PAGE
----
Biden unveils his Indo-Pacific pact, but benefits vague
Updated 13:43, 24-May-2022
President Joe Biden speaks during a news conference with Japanese Prime Minister Fumio Kishida at Akasaka Palace in Tokyo, Japan, May 23, 2022. /CFP

President Joe Biden speaks during a news conference with Japanese Prime Minister Fumio Kishida at Akasaka Palace in Tokyo, Japan, May 23, 2022. /CFP

U.S. President Joe Biden unveiled his Indo-Pacific economic plan on Monday, involving 13 nations in the region, but without China and without substantial benefits guaranteed.

The Indo-Pacific Economic Framework (IPEF) was launched during Biden's visit to Japan, the second stop in his debut Asia tour beginning in South Korea last week.

"The United States is an Indo-Pacific economic power, and expanding U.S. economic leadership in the region is good for American workers and businesses – as well as for the people of the region," said a White House statement.

Besides the U.S., 12 nations joining the IPEF include Australia, India, Japan and South Korea, while China, the second largest economy in the world, is currently not on the list.

Graphics by Liu Shaozhen

Graphics by Liu Shaozhen

The plan has drawn criticism from Beijing, where it is widely seen as Washington's latest move to isolate China with its partners.

The pact claims to be about "freedom and openness", but is keen on forming cliques; it also claims to "change China's surrounding environment" in an attempt to contain China, Chinese State Councilor and Foreign Minister Wang Yi said on Sunday.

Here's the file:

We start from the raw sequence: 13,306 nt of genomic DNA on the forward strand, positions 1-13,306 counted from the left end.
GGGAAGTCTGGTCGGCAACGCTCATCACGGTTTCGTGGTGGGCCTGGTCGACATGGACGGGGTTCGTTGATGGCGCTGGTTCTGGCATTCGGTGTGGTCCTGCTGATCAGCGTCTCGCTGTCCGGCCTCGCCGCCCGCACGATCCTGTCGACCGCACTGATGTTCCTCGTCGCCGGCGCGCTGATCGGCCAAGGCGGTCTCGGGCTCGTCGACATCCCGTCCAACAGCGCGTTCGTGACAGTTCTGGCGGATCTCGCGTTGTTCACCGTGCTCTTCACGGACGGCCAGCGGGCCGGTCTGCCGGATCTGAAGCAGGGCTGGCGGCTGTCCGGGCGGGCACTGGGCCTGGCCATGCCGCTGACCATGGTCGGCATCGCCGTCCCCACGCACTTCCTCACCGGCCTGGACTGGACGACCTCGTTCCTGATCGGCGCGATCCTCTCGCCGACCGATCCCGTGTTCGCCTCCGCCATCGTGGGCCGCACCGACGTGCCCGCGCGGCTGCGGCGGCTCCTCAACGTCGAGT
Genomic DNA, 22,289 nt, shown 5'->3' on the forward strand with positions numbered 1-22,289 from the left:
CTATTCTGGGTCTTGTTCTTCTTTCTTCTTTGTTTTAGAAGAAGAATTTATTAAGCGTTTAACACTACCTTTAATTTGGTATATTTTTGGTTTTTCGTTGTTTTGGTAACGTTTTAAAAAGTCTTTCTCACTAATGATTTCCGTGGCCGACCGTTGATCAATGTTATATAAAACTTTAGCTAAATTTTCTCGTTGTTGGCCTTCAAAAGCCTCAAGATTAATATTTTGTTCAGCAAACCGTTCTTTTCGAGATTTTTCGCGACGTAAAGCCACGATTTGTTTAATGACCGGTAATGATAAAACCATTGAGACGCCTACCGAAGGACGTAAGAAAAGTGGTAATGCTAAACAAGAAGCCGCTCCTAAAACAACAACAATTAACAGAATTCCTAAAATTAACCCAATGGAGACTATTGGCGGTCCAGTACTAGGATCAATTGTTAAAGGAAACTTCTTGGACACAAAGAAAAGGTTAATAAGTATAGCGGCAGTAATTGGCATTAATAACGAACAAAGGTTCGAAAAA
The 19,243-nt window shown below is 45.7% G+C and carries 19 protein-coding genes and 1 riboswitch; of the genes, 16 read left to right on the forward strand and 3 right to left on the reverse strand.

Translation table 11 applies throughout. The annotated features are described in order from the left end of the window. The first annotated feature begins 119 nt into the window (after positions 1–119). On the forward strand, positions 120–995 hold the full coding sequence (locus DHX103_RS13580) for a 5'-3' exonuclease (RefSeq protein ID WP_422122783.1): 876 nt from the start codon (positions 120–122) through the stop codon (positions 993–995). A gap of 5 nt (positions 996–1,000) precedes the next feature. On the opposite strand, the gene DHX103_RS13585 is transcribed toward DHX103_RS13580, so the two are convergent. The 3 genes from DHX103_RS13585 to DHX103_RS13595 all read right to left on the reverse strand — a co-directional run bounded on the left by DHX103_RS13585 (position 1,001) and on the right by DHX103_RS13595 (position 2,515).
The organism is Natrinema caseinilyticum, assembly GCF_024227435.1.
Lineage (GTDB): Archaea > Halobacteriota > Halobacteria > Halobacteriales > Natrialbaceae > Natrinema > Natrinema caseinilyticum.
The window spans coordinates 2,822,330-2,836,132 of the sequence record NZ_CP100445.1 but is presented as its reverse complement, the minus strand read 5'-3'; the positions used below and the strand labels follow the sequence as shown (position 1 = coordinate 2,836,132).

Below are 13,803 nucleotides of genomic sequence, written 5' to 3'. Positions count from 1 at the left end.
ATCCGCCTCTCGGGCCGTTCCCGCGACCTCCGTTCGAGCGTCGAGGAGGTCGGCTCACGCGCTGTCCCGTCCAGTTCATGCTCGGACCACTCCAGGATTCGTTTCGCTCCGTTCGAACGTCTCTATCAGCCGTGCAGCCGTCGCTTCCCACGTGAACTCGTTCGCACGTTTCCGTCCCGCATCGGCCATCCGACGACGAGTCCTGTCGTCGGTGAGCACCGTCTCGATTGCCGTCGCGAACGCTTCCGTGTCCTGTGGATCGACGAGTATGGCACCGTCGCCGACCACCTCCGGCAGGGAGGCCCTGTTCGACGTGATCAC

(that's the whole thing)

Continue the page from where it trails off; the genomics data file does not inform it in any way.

Like other countries in the region, China welcomes initiatives that are conducive to strengthening regional cooperation, but opposes attempts to create division and confrontation, Wang said at a press conference, asking which category the IPEF fell into. 

No substantial benefits yet

Besides visions of economic cooperation, the IPEF has not detailed any substantial benefits that it can provide to its signatories yet.

On March 31, U.S. Trade Representative Katherine Tai said the IPEF will not include a free trade deal that lowers tariffs.

Matthew Goodman, senior vice president for economics at the Center for Strategic and International Studies in Washington, suggested that some Pacific signatories will be disappointed because the pact is not expected to include provisions for greater access to the U.S. market, according to Politico.

"I think a lot of partners are going to look at that list and say: That's a good list of issues. I'm happy to be involved," said Goodman, who was director for international economics on the National Security Council during President Barack Obama's administration. "But, you know, are we going to get any tangible benefits out of participating in this framework?"

In 2020, the Association of Southeast Asian Nations (ASEAN) became China's largest trading partner, while China has maintained its status as ASEAN's largest trading partner since 2009, according to Chinese customs.

At the beginning of this year, the Regional Comprehensive Economic Partnership (RCEP), the world's largest free trade agreement including six of ASEAN members, came into force.

The RCEP is expected to eventually eliminate tariffs on as much as 90 percent of goods traded between its signatories.

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